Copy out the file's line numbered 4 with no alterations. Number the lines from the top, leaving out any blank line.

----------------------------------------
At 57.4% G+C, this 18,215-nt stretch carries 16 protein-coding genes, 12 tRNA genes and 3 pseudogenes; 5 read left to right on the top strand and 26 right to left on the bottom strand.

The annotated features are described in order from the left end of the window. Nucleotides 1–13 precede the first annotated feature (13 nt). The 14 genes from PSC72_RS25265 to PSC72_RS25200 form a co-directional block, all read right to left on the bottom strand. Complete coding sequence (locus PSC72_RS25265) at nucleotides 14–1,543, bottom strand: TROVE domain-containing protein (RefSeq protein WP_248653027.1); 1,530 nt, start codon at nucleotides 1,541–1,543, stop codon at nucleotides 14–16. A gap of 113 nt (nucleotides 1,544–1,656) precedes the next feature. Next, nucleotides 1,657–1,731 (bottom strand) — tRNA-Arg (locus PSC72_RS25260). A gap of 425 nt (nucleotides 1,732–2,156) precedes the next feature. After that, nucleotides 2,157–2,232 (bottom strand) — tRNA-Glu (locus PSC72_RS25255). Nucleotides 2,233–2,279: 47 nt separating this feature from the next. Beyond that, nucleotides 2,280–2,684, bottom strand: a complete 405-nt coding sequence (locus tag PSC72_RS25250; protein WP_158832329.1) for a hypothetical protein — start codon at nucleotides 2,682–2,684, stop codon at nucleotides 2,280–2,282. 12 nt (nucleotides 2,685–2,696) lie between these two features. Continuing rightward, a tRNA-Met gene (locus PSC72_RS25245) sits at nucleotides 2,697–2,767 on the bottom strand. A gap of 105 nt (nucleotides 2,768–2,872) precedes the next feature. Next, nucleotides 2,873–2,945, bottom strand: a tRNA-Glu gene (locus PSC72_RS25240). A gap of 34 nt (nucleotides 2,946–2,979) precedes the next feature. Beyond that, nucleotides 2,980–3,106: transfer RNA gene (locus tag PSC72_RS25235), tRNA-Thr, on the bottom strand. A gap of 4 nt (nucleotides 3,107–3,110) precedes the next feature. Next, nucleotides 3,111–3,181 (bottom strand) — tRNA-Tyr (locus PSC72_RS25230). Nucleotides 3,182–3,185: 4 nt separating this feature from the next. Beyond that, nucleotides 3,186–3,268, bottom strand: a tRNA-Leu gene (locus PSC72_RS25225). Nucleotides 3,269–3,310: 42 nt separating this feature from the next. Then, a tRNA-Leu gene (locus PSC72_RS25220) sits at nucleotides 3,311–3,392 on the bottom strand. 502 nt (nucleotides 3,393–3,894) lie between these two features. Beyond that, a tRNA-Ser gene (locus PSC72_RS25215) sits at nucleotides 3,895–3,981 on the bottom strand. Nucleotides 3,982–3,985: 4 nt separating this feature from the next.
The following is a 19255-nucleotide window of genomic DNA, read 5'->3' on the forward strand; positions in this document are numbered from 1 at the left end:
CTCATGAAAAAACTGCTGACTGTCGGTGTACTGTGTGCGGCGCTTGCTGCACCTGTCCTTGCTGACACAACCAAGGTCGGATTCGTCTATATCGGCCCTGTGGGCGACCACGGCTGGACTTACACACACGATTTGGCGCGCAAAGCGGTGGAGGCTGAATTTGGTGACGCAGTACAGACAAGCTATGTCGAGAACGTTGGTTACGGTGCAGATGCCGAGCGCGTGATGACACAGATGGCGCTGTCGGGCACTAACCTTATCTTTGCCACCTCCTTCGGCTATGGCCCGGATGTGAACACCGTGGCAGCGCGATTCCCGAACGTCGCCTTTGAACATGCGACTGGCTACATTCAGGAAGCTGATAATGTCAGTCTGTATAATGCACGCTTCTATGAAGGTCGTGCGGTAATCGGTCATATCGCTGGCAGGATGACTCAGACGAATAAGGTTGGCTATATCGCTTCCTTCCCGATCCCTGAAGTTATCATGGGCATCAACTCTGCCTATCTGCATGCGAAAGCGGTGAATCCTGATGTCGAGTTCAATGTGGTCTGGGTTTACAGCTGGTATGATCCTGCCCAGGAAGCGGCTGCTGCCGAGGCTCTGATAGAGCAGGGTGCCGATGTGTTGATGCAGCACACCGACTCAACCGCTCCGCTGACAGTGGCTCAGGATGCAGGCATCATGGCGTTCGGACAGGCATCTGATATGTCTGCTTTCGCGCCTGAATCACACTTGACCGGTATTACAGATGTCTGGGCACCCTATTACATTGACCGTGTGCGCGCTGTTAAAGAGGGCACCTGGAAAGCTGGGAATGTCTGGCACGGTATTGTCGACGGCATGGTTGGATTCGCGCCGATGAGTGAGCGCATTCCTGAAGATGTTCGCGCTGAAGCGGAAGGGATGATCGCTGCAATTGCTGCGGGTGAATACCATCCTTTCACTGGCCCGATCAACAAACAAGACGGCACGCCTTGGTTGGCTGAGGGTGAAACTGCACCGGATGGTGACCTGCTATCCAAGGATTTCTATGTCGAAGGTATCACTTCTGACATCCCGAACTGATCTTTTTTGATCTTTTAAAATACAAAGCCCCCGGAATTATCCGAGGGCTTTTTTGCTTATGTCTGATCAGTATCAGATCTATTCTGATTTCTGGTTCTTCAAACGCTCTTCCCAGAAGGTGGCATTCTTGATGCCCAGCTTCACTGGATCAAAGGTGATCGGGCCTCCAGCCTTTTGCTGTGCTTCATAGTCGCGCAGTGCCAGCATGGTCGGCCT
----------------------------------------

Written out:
CTCATGAAAAAACTGCTGACTGTCGGTGTACTGTGTGCGGCGCTTGCTGCACCTGTCCTTGCTGACACAACCAAGGTCGGATTCGTCTATATCGGCCCTGTGGGCGACCACGGCTGGACTTACACACACGATTTGGCGCGCAAAGCGGTGGAGGCTGAATTTGGTGACGCAGTACAGACAAGCTATGTCGAGAACGTTGGTTACGGTGCAGATGCCGAGCGCGTGATGACACAGATGGCGCTGTCGGGCACTAACCTTATCTTTGCCACCTCCTTCGGCTATGGCCCGGATGTGAACACCGTGGCAGCGCGATTCCCGAACGTCGCCTTTGAACATGCGACTGGCTACATTCAGGAAGCTGATAATGTCAGTCTGTATAATGCACGCTTCTATGAAGGTCGTGCGGTAATCGGTCATATCGCTGGCAGGATGACTCAGACGAATAAGGTTGGCTATATCGCTTCCTTCCCGATCCCTGAAGTTATCATGGGCATCAACTCTGCCTATCTGCATGCGAAAGCGGTGAATCCTGATGTCGAGTTCAATGTGGTCTGGGTTTACAGCTGGTATGATCCTGCCCAGGAAGCGGCTGCTGCCGAGGCTCTGATAGAGCAGGGTGCCGATGTGTTGATGCAGCACACCGACTCAACCGCTCCGCTGACAGTGGCTCAGGATGCAGGCATCATGGCGTTCGGACAGGCATCTGATATGTCTGCTTTCGCGCCTGAATCACACTTGACCGGTATTACAGATGTCTGGGCACCCTATTACATTGACCGTGTGCGCGCTGTTAAAGAGGGCACCTGGAAAGCTGGGAATGTCTGGCACGGTATTGTCGACGGCATGGTTGGATTCGCGCCGATGAGTGAGCGCATTCCTGAAGATGTTCGCGCTGAAGCGGAAGGGATGATCGCTGCAATTGCTGCGGGTGAATACCATCCTTTCACTGGCCCGATCAACAAACAAGACGGCACGCCTTGGTTGGCTGAGGGTGAAACTGCACCGGATGGTGACCTGCTATCCAAGGATTTCTATGTCGAAGGTATCACTTCTGACATCCCGAACTGATCTTTTTTGATCTTTTAAAATACAAAGCCCCCGGAATTATCCGAGGGCTTTTTTGCTTATGTCTGATCAGTATCAGATCTATTCTGATTTCTGGTTCTTCAAACGCTCTTCCCAGAAGGTGGCATTCTTGATGCCCAGCTTCACTGGATCAAAGGTGATCGGGCCTCCAGCCTTTTGCTGTGCTTCATAGTCGCGCAGTGCCAGCATGGTCGGCCT